In times of political chaos and uncertainty, the mental health of an ordinary person remains at risk
The political history of Pakistan has been marred alternately by dictatorship and political unruliness. Dictatorship does not allow the masses to entertain any hope of participating in or controlling the matters. However, the masses legitimately expect the elected governments to undertake at least two onuses with certainty and success; one, the elected representatives should be deciding on their behalf and only for their benefit, and two, major decisions should not be made in drawing rooms behind closed doors. The elected governments are expected to make their decisions in public and for the public. That is not anything extra but a prerequisite to establish a democratic culture. Only where the masses are informed about the decision-making and the decision-makers, can they make informed choices about their representatives.
Moreover, they are reassured that a vote carries some value; their opinion matters; and they exercise some control over their own lives. Democracy, this way, goes beyond a mere political system of electing the rulers and running a government; it affects people’s mental health. The masses in a democratic system are cognizant and functioning; they do not feel disregarded and helpless. They can see that the political tug of war is not only meant to attain power but also to resolve their problems, for which every political party may have different strategies. If we keep these traits of democracy in mind, it can be said without any doubt that the elected governments have messed up with mass psychology more than the dictatorial regimes. Obviously, the main difference lies in the people’s expectations from their elected representatives.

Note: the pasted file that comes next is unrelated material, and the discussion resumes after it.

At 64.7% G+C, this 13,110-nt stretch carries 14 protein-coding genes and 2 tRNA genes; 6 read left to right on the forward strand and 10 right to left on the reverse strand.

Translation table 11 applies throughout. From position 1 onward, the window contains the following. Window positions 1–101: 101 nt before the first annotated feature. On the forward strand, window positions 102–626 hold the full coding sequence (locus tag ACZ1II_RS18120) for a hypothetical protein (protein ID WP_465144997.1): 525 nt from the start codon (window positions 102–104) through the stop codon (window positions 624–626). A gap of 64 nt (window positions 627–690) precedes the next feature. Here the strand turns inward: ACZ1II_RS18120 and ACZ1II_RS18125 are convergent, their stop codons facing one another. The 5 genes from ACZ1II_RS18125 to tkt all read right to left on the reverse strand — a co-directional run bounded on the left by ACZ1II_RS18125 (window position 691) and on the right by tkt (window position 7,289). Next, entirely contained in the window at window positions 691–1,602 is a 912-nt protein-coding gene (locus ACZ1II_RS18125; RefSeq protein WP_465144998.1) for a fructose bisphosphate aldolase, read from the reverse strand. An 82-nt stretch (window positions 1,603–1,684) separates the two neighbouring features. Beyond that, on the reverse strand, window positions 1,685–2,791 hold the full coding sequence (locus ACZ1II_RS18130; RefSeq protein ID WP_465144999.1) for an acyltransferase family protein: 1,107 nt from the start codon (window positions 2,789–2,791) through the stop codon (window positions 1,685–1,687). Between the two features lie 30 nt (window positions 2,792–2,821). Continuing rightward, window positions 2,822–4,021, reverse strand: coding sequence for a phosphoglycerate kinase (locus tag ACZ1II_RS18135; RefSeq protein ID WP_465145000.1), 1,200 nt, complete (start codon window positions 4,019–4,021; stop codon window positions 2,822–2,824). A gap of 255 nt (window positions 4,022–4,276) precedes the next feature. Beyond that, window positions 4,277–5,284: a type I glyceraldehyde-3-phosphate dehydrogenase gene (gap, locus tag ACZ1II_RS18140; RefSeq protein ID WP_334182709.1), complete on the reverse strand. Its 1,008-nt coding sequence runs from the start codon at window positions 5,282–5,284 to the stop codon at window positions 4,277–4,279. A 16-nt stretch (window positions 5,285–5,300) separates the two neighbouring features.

Messing up with mass psychology is not anything new. In the recent past, nearly eighty thousand people were killed in our mosques, markets and streets. We were told one day that we were in state of war, but no one told us, against whom. A war needs an identified enemy and identifiable reason, but we know neither the enemy nor the reason. A jingoist told us one day that the killers were our own armed brethren who were a little unhappy with us (us mean who?). No other society suffered such a massive crisis this way. Iraqis, Syrians, Libyans, Afghans, Palestinians and Yemenis know who is killing them and why. The wretched of the earth in Pakistan are never informed about the identity of their murderers. Neither the establishment nor their elected cronies opened their mouths. Some ideologues and partisan journalists did create chaos by pouring contradictory theories into peoples’ minds. We all know that trauma gets harder to overcome if it is wrapped with confusion and contradictions.